"Now I am going to tell you more about the health care plan that President Obama supports and please tell me whether you would favor or oppose it. The plan requires that health insurance companies cover people with pre-existing medical conditions. It also requires all but the smallest employers to provide health coverage for their employees, or pay a percentage of their payroll to help fund coverage for the uninsured. Families and individuals with lower- and middle-incomes would receive tax credits to help them afford insurance coverage. Some of the funding for this plan would come from raising taxes on wealthier Americans. Do you favor or oppose this plan?"

Classic push-pull question--and, quite naturally, the results were overwhelming in favor of the plan.

Josh83 said...

What’s interesting about the polls on health care reform is that they all say the same thing: Democrat voters are overwhelmingly in favor of health care reform, independent voters are strongly against it, and Republican voters are overwhelmingly against it. The results are the same whatever the polling organization, whether Gallup, Rasmussen, Zogby, TIME-CNN-Quinnipiac, Pew, etc. There is a minute range of variance in the poll results produced by reputable polling organizations—and all the polls show that only Democrat voters want healthcare reform.

However, if one examines subsidiary questions, such as whether voters are willing to PAY for health care reform, or whether voters think reform will IMPROVE health care, then the results become overwhelmingly negative for health care reform, and this is so across the board, whether polling participants are Democrat, independent or Republican.

The most recent detailed data put out by Gallup and TIME-CNN-Quinnipiac in this regard is very, very interesting.

This data would suggest to a professional pollster—or a professional politician—that health care reform is losing support even among Democrat voters. The data also accounts for current reports from Capitol Hill that the necessary votes for health care reform simply aren’t present in either chamber.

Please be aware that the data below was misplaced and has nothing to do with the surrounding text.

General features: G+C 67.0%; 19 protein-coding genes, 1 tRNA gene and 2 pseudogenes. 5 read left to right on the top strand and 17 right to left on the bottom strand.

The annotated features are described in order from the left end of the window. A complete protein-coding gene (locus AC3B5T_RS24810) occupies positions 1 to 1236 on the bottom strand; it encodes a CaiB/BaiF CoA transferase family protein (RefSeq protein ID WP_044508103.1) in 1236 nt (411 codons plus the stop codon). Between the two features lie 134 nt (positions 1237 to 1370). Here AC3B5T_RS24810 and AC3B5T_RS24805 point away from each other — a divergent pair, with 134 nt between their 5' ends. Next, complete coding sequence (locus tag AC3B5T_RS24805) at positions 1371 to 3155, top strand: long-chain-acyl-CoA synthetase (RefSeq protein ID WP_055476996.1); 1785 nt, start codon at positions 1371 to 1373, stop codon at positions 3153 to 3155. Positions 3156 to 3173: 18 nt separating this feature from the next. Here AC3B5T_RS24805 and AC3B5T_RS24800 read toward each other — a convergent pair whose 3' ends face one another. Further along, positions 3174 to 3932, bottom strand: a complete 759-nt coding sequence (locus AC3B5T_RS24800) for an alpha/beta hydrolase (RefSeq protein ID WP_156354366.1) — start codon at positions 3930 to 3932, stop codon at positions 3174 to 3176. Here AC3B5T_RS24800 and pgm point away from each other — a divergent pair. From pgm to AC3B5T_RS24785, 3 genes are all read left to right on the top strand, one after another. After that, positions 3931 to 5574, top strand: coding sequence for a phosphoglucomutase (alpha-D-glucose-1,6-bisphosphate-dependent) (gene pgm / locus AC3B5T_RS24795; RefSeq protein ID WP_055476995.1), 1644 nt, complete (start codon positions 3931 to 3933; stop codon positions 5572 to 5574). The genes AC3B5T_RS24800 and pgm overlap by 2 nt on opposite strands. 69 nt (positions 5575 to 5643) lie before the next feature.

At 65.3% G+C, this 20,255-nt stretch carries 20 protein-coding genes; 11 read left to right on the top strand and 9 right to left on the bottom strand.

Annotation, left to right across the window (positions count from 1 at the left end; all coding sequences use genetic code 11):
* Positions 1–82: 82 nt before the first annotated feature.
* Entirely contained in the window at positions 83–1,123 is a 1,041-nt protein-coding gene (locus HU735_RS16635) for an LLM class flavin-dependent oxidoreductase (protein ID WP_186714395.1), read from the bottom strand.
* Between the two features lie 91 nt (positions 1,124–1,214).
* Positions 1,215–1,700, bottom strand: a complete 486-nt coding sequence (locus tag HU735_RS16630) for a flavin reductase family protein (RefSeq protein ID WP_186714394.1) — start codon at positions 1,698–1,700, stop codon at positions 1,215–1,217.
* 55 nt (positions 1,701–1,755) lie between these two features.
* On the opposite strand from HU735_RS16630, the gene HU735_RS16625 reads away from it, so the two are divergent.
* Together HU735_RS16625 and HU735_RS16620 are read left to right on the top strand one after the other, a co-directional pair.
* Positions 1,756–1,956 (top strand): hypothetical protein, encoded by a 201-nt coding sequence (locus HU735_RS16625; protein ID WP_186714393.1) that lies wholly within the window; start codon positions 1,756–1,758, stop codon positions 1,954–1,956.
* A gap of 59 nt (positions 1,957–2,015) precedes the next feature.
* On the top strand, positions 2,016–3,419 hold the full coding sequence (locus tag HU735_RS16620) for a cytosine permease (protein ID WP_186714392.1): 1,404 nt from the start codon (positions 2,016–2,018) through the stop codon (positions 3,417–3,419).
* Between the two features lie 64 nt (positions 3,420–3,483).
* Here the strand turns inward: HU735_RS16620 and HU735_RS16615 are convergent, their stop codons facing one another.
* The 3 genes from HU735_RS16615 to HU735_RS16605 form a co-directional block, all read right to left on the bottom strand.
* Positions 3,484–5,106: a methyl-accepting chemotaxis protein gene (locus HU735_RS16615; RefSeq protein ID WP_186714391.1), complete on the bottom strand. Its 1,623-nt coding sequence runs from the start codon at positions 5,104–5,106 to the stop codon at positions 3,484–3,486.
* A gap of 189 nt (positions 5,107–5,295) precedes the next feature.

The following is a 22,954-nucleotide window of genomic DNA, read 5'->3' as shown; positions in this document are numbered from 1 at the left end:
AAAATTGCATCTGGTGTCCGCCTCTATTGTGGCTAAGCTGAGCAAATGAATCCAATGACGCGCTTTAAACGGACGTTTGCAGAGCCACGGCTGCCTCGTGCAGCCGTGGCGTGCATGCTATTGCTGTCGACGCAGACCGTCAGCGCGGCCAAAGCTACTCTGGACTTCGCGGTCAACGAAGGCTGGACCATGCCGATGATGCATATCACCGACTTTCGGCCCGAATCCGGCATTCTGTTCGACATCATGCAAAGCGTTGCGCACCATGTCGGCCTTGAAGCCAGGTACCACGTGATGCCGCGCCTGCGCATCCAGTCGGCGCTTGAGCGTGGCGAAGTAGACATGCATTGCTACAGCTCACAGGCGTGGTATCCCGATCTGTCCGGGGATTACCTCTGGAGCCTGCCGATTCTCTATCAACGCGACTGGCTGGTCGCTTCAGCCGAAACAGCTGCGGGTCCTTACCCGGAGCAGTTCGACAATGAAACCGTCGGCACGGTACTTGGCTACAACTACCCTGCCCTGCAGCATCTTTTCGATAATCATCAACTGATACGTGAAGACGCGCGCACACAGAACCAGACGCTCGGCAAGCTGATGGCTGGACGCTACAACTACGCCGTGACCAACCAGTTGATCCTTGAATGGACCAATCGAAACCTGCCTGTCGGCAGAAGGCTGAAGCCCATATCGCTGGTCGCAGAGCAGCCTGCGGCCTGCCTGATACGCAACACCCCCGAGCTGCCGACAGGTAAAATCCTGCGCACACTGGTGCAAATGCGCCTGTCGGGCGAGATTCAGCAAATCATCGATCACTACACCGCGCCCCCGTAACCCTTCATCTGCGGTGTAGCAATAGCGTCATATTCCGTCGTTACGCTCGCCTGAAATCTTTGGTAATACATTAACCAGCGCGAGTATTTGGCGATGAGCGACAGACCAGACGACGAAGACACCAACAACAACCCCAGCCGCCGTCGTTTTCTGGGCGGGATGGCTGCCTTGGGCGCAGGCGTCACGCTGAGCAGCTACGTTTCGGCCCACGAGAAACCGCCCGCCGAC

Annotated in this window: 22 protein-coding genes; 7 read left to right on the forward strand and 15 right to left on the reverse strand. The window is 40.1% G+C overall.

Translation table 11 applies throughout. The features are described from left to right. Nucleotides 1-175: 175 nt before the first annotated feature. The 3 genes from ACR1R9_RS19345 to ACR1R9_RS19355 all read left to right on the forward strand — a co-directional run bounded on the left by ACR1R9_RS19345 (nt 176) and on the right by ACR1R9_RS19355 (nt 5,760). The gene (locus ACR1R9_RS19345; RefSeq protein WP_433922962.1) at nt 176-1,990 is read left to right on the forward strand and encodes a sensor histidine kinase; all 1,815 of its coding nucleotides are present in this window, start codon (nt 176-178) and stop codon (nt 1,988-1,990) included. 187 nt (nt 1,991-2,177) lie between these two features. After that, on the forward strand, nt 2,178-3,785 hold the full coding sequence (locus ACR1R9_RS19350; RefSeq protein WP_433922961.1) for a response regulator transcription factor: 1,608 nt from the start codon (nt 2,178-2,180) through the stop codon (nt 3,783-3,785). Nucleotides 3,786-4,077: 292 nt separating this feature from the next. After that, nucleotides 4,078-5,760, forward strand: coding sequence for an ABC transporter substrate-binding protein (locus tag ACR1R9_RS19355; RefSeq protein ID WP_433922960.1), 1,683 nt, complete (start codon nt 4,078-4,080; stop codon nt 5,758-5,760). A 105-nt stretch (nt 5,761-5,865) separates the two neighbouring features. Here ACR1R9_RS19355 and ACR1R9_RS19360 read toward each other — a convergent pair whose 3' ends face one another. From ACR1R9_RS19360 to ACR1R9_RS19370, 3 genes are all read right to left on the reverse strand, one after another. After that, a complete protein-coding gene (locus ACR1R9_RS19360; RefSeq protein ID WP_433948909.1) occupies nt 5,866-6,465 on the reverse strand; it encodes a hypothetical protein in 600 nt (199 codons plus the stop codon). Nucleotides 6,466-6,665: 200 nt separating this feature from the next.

Were there no lessons learned from 1994?

I have not been following closely the daily or weekly approval/disapproval numbers, which I know have been tanking, but I looked at them today, and they’re dropping through the floor.

The latest from Gallup, Rasmussen, Zogby, etc. is very, very, ugly. The independent voter clearly has been lost.

Is this because of health care reform?

Bob Hockett said...

I repeat my request for specific objections from Drew80 to *specific questions,* *not cherry-picked,* posed by *the seven polls,* ranging *across the political spectrum,* to which I provided *links.*

Drew80 said...

Robert, you obviously have not even read the polls on your list (or the questions), nor have you read additional (and more recent, and more detailed, and more accurate) polls published by the very same polling organizations on your list, nor have you made the slightest effort to examine recent polls by mainstream polling organizations on the same subject, all of which are freely available online (and which you were repeatedly invited to inspect).

Nonetheless, when I have some time, I shall be happy to devote several hours to providing you with a detailed analysis of your “random” sampling of polls, which is neither random nor representative (nor timely, for that matter), and the suspect methodology used. It will be a lot of fun—and those polls you reference courtesy of Nate Silver (the man who could not find ethnic restaurants in Paris, and wrote about it on his blog) are simply too tempting to pass up an opportunity to skewer.

Exposing idiocy always provides pleasure.

I shall also point out how your “random” polls—and it is you who is doing the cherry-picking, not me—are neither random nor representative in the least and, moreover, do not even support the very conclusions you claim. Indeed, other, more reliable and more recent polls—put out by the very same organizations on your list, as well as by other polling firms—reach conclusions vastly different from those you claim.

However, all of this should be bloody obvious to you already.

Are you being deliberately obtuse?

I shall do so on my own blog, not on Professor Dorf’s turf.

On my blog, out of professional courtesy, I’ll keep Professor Buchanan’s name out of it

Unlike you, he had the good sense not to reiterate a risible proposition.

Bob Hockett said...

Drew80 seems to be a bit upset. I recommend sex and travel. Once he returns, it would be lovely if he could supply what has been several times now requested, viz., specifics to substantiate what thus far remain the same repeated conclusory ad hominem innuendos. In the meanwhile, those wondering what the polling data of the past six or so months suggest can readily visit the randomly selected websites to which I have linked, which run the gamut from Drew80's nemesis Silver, through NYT and Pew and the like, clear over to WSJ and Drew80's Bush pollster friend Rasmussen. And there are of course many more out there to be examined by any who remain in doubt about where the weight of public opinion lies. It ain't with the funny teabag people in Chinese-made tricorn hats.